He’s best known for presenting MasterChef and Inside The Factory.
Yet Gregg Wallace could have a career in modelling on the cards after stripping off for a Valentine’s campaign.
The former greengrocer, 59, channelled his inner Mena Sevari as he recreated the famous scene from American Beauty (albeit with less flesh on show) in collaboration with SMARTY Mobile, who are giving away free roses for Valentine’s Day to help combat the ‘cost of loving’ crisis.
It was a homage to the 1999 film scene in which Lester (Kevin Spacey) fantasises about his dream woman Angela (Sevari) who happens to be his teenage daughter’s best friend.
Laying in a bed of roses, MasterChef star Gregg gazed coquettishly up at the camera while clutching bouquets.
The father-of-three lifted the lid on his usual weekend antics for The Telegraph‘s My Saturday column, explaining how he fills his day between his early wakeup and 8pm bedtime.
Revealing he doesn’t indulge in a weekend lie-in, Gregg kicks off his day at 5am, reading for an hour – currently A Gentleman in Moscow by Amor Towles – before making himself a cup of coffee and checking the sign-up numbers for his health programme.
There’s no more time to rest, however, as he has to stick to his five day a week workout regime, revealing he has persuaded staff to open the gym half an hour early for him every weekend so he can enjoy a private swim and sauna.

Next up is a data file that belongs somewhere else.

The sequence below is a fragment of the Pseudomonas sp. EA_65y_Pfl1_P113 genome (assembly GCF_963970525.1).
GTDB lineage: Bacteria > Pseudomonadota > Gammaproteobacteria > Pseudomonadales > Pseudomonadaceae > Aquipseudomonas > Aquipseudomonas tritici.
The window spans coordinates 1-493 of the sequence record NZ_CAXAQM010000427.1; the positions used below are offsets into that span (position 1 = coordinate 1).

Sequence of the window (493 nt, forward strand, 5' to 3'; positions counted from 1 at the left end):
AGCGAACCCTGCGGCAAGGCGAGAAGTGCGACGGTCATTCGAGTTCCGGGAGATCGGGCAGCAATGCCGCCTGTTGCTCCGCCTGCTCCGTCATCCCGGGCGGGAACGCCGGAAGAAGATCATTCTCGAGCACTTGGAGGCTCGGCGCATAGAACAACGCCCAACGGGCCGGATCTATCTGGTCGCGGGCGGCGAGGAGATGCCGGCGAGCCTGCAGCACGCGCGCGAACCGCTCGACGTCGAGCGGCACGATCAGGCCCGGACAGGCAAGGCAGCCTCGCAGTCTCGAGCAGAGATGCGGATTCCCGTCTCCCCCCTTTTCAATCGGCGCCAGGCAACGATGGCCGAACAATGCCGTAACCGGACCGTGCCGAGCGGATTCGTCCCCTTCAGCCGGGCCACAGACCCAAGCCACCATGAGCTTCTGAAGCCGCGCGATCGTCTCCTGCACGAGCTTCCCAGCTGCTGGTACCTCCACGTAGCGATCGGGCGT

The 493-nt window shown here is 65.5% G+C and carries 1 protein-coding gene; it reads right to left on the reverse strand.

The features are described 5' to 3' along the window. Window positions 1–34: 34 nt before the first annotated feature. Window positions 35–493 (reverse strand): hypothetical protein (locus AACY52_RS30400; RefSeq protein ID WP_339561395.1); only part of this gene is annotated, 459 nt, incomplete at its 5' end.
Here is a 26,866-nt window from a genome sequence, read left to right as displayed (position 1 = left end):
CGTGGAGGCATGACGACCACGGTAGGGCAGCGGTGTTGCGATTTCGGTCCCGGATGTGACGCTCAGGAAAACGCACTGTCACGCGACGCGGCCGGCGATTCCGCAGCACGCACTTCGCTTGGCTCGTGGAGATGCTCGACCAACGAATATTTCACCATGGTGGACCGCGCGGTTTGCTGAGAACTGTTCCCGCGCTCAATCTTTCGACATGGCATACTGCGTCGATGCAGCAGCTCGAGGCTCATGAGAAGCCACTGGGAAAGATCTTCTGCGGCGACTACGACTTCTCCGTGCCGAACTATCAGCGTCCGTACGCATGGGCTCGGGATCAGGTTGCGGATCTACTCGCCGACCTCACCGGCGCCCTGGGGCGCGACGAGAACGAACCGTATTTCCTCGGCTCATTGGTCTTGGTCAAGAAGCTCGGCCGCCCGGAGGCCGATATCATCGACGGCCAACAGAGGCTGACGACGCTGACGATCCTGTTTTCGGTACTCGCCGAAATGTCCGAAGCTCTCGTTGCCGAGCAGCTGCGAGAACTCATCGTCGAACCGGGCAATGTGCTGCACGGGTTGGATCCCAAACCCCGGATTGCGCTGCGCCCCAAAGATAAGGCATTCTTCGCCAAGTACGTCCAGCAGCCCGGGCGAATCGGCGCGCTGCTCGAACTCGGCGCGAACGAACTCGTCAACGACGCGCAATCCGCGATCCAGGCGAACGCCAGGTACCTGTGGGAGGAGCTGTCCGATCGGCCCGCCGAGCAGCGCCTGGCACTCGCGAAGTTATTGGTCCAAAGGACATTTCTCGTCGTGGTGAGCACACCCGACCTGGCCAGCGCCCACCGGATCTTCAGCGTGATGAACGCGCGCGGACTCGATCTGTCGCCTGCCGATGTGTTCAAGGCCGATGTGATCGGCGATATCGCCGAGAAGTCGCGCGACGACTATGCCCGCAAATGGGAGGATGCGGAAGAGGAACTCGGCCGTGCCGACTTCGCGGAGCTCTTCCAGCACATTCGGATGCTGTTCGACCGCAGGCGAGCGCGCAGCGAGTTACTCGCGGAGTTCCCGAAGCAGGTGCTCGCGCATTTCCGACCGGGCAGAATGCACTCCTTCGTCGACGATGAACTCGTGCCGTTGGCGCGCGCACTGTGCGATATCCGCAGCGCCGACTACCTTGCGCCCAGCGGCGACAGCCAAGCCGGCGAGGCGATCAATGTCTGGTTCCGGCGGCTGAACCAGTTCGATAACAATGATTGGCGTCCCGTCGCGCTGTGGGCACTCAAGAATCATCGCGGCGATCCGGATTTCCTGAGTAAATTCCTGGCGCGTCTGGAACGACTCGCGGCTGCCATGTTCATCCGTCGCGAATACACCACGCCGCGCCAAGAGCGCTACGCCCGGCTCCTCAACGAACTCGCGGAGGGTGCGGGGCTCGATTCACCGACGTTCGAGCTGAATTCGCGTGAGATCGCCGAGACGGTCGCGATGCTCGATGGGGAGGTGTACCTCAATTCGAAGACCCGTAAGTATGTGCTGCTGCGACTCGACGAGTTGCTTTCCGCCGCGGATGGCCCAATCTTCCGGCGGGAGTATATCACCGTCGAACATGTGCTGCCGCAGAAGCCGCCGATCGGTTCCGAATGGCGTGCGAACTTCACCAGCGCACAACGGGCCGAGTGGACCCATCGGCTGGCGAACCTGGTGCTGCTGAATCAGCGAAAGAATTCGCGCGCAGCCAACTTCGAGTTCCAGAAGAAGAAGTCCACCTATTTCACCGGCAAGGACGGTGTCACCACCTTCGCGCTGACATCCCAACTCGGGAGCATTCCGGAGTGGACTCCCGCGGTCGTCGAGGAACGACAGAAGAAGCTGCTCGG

Once members of the public start arriving (at the correct time) Gregg makes a beeline for the treadmills where he works towards his 50,000 steps a week goal but insists there’s ‘no sweating.’
He noted: ‘I’m now 12 stone [having lost five stone] and I have less than 18 per cent body fat and a six-pack, but I have a belly that bloats. I guess we all have our imperfections.’
Having worked up an appetite, but not a sweat, next on the to-do list is breakfast, with Gregg meeting his PA at the local Harvester for breakfast – which consists of bacon, sausage and fried egg.
While he admitted people are often surprised to see him in the budget chain restaurant, he has ‘never been disappointed’ by the food, and is particularly fond of the grilled chicken and salad bar.
In contrast, he noted he has been let down by the food on offer at several three-star Michelin restaurants around Europe.
During breakfast, talk turns to business with his PA as they juggle his MasterChef filming, well-being business and new health and well-being podcast, A Piece of Cake.
Speaking about his new healthy living podcast, Gregg mused: ‘I love chatting to the experts, but I’m quite the expert too, having been journalling, manifesting, goal-setting and reading self-help books for years.’
Seemingly blessed with a high metabolism, lunch comes just an hour and a half after his fry up, with Gregg’s wife Anna, 38, ensuring food is on the table when he arrives home at midday.
After lunch comes quality time with his four-year-old son, Sid, who’s non-verbal autistic but has ‘started to seek company and show eye contact.’
Speaking candidly about his relationship with his youngest child, Gregg – who has two adult children Tom, 29, and Libby, 26, with his ex-wife Denise – shared: ‘I’m a much better father now I’m older, although another child isn’t something that I would have chosen at my age.